Australian adults who report a good relationship that meets their original expectations score higher in mental health, while adults who report loving their spouse but wish they could They have never been in a relationship and note that relationship problems score significantly lower in mental health. The survey of nearly 7,000 Australian adults was published on 14 February 2024 in the open access journal Plus one By Bernard Kwado Yeboah and his colleagues.

A number of recent studies have examined potential social determinants of mental health. In this study, Yeboah Asiamah-Asare and colleagues looked specifically at how one’s marriage or past marital experiences may interact with self-reported financial problems and mental health status.

To assess how these factors may be linked, the authors analyzed data collected from 6,846 Australian adults who responded to the latest iteration of the Household, Income and Labor Dynamics in Australia (HILDA) survey. .

Respondents were mostly over 42 (61 per cent), born in Australia (78 per cent), and married (78 per cent), with a roughly gender split (51 per cent female). According to the survey, about 7 percent had poor mental health. Two percent of the variance in mental health scores could be attributed to demographic characteristics: participants 60 and older had higher mental health scores than participants younger than 25. Being female, born outside Australia, retired, and/or a student was also associated with poorer mental health scores. Three percent of the variance in mental health scores could be linked to financial difficulties, with participants who said “yes” when asked if they had trouble paying utility bills on time, packing or selling certain items. , sought financial support from friends/family, or sought help from welfare/community organizations tend to score low on mental health. Marriage and relationship perceptions accounted for ten percent of the variance in mental health scores, with participants who perceived their relationships as good and meeting their original expectations achieving higher mental health scores. In contrast, participants who reported many problems in their marriage or relationship were more likely to wish they were not married or in a relationship, and reported loving their spouse more. were less likely to report better mental health status.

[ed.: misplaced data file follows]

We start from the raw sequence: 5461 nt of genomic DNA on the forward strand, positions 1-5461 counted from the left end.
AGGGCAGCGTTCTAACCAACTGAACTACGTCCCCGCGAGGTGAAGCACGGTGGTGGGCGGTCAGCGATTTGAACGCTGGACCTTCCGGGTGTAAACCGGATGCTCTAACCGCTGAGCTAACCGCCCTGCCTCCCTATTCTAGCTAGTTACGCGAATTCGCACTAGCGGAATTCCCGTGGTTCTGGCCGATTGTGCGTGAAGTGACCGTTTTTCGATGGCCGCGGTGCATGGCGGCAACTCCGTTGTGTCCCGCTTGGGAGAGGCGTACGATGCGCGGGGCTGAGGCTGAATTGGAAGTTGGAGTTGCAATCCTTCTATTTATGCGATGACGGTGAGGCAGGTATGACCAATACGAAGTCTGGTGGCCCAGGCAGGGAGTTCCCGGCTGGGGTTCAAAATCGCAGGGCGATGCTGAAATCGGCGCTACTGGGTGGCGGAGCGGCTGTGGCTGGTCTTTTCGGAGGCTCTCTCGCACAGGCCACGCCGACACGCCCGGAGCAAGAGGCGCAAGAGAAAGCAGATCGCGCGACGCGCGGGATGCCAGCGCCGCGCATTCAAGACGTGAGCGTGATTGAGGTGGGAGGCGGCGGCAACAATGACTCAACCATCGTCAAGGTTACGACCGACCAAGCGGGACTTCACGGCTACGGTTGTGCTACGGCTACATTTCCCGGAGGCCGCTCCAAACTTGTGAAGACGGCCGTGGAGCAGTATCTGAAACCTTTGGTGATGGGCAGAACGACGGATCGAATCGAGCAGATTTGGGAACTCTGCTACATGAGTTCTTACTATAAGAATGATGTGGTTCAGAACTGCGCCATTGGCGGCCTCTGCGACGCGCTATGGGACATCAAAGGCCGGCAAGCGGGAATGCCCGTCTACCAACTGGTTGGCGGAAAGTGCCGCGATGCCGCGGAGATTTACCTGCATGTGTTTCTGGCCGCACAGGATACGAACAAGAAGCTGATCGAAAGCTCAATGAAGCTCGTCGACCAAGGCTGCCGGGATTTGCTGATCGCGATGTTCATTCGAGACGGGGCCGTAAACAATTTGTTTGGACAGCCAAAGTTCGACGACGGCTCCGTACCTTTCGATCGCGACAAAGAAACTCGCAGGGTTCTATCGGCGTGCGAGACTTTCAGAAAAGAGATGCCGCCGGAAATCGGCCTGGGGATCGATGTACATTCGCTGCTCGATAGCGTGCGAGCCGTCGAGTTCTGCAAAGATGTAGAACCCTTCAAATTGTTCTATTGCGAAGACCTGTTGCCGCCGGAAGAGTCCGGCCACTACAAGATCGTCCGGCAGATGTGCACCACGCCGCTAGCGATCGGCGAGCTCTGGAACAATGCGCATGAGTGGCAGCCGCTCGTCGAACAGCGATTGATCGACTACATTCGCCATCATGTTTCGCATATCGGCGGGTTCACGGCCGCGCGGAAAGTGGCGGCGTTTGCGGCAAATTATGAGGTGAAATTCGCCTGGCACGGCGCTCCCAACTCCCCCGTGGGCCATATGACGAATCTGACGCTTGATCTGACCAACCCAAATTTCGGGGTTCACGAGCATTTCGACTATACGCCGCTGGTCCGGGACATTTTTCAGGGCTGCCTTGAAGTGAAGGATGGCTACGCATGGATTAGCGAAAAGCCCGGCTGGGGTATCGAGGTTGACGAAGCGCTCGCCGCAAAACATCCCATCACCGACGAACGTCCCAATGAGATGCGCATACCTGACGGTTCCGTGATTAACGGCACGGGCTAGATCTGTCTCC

The authors note that the finding that love is not sufficient to increase mental health scores among people experiencing relationship difficulties was surprising and unexpected, and further research is needed to investigate potential confounding factors. Give advice. They also highlight the importance of marriage and relationships in understanding mental health more holistically.

The authors added: “More policy attention is needed to the social determinants of poor mental health, particularly perceptions of marriage or relationships, which have received less policy and research attention in Australia.”